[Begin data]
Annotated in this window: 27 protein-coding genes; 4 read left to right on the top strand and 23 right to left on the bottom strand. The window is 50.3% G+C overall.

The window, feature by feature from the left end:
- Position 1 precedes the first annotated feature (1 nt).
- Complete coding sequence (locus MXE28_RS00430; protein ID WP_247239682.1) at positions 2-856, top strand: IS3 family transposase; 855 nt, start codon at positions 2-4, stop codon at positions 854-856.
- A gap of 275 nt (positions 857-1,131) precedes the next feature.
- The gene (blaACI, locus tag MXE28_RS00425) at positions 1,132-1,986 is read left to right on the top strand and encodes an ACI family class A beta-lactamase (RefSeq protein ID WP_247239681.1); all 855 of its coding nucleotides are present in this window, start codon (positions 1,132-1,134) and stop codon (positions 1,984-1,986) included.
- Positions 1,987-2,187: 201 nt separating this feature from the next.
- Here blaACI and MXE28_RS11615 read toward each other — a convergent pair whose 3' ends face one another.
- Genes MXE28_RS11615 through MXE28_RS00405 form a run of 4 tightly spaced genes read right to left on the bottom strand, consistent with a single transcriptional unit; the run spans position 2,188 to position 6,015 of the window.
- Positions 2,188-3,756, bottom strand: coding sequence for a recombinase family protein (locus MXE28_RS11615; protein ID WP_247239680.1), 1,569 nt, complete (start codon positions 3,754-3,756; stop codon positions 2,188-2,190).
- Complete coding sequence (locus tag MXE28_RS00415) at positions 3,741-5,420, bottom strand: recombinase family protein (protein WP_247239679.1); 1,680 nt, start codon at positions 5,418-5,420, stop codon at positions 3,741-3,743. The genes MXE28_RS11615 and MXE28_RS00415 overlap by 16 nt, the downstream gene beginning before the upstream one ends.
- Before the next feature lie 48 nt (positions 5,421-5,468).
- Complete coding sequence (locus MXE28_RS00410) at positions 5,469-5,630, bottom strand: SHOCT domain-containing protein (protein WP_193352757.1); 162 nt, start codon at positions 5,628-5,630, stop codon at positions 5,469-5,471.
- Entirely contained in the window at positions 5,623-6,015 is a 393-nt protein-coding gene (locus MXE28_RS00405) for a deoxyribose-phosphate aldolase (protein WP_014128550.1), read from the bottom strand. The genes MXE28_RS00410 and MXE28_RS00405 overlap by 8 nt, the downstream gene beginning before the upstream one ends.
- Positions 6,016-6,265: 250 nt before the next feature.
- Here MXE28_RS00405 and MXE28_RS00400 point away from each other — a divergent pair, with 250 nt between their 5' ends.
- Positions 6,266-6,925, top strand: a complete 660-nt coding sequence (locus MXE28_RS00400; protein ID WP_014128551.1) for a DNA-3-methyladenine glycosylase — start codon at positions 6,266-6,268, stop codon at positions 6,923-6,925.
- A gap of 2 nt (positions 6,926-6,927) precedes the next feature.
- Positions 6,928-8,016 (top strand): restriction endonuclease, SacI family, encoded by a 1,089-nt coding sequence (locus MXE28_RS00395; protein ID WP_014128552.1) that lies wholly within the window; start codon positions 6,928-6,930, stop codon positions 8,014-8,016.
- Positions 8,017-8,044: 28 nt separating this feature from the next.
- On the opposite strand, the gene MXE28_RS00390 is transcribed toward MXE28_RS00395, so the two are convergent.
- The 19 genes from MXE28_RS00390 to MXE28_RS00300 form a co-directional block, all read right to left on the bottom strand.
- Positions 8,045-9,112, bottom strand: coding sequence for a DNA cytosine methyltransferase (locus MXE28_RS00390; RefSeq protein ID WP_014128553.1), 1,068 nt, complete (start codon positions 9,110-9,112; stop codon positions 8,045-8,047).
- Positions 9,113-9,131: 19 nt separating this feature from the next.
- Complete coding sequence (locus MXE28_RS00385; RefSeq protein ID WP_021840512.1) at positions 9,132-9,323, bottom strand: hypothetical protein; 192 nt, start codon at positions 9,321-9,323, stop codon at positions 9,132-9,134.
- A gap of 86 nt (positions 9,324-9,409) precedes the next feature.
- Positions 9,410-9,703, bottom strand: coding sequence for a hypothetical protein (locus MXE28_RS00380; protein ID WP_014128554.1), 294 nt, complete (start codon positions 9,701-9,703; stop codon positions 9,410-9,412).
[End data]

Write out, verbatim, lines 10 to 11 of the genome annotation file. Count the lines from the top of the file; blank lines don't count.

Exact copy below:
- Positions 2,188-3,756, bottom strand: coding sequence for a recombinase family protein (locus MXE28_RS11615; protein ID WP_247239680.1), 1,569 nt, complete (start codon positions 3,754-3,756; stop codon positions 2,188-2,190).
- Complete coding sequence (locus tag MXE28_RS00415) at positions 3,741-5,420, bottom strand: recombinase family protein (protein WP_247239679.1); 1,680 nt, start codon at positions 5,418-5,420, stop codon at positions 3,741-3,743. The genes MXE28_RS11615 and MXE28_RS00415 overlap by 16 nt, the downstream gene beginning before the upstream one ends.